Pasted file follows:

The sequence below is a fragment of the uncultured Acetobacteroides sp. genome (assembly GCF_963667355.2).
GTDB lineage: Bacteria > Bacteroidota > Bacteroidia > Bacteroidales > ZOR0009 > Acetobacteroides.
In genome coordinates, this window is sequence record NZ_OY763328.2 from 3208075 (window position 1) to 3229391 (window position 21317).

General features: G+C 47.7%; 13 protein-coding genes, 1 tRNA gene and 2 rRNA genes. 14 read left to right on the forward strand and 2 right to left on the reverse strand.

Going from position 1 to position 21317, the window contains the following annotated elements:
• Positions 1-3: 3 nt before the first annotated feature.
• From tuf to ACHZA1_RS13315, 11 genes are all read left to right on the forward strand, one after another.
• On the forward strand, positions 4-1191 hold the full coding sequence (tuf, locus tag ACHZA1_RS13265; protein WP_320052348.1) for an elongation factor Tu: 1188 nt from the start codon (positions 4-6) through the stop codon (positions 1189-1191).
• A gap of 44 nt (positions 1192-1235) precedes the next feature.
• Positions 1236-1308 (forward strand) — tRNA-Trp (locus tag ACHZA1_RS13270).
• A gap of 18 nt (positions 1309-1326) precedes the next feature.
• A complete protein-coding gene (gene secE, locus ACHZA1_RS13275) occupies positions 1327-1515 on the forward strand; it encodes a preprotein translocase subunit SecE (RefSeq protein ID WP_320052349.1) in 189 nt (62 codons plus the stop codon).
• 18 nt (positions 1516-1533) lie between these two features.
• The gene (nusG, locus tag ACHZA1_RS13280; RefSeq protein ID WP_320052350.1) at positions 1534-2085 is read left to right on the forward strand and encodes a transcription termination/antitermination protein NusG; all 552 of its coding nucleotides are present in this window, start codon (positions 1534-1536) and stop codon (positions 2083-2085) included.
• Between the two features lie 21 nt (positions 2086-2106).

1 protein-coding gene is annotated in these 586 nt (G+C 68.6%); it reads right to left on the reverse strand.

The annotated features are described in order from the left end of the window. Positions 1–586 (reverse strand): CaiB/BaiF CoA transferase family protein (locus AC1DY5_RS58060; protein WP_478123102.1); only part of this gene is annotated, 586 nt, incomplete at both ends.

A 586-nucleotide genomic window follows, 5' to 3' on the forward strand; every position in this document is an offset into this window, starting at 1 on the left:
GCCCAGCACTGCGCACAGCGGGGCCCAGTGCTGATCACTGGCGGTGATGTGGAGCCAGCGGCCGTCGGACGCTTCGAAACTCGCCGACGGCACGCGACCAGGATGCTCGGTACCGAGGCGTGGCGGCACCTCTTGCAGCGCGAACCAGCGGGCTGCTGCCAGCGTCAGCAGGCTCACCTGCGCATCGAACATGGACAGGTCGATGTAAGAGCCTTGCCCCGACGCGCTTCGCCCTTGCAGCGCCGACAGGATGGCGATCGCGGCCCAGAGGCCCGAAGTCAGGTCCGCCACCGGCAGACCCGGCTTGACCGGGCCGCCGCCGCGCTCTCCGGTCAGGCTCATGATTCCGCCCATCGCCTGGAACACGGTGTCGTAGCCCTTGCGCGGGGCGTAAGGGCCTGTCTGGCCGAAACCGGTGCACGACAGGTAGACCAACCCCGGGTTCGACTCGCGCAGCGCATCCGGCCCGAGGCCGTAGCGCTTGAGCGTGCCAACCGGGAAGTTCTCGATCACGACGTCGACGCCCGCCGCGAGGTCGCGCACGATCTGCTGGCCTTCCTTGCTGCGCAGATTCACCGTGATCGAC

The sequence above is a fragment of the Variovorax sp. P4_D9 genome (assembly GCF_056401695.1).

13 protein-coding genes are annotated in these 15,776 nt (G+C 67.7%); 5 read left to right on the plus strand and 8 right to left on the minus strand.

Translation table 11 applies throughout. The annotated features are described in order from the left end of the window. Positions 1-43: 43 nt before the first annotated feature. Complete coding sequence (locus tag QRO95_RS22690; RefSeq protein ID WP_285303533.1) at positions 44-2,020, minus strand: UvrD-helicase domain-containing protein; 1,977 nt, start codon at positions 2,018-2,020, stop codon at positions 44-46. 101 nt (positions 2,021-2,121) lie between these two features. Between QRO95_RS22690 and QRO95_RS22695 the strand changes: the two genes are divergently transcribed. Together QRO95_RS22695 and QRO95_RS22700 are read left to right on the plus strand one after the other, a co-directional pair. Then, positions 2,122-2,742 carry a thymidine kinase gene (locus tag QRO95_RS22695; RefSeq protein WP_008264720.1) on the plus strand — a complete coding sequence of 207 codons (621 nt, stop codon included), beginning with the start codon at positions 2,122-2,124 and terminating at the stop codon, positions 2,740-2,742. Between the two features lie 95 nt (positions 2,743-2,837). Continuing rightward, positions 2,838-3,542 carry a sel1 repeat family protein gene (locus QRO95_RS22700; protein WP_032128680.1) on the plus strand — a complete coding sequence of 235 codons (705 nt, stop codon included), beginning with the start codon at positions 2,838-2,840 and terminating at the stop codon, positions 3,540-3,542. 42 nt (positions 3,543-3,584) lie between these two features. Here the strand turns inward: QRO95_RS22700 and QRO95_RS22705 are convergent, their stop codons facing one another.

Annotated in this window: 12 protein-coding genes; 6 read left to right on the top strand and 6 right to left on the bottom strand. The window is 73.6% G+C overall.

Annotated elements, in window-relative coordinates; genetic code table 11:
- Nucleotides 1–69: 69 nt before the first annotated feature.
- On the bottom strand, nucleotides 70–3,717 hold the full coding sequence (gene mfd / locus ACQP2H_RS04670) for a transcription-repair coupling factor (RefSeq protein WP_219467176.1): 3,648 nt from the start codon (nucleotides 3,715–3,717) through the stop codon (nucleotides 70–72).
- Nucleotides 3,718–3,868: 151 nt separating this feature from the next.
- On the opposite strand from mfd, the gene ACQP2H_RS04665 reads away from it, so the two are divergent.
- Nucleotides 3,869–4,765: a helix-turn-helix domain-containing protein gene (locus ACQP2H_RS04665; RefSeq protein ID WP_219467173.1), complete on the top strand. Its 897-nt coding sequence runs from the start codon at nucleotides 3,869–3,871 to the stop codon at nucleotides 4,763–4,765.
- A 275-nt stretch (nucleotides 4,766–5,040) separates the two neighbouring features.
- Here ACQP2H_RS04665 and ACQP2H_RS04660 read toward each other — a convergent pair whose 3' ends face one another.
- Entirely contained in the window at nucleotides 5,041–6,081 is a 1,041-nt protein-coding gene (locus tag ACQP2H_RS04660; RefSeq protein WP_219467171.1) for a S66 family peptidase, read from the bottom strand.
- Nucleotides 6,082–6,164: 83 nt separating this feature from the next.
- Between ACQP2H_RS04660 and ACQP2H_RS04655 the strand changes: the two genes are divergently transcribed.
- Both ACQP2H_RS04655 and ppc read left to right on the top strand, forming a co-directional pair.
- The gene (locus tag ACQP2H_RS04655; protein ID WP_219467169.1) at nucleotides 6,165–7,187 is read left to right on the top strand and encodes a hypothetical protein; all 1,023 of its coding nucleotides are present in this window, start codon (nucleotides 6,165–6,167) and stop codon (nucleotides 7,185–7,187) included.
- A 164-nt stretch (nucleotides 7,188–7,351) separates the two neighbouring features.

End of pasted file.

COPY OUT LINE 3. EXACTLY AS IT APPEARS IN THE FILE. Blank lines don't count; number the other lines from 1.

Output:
In genome coordinates, this window is sequence record NZ_OY763328.2 from 3208075 (window position 1) to 3229391 (window position 21317).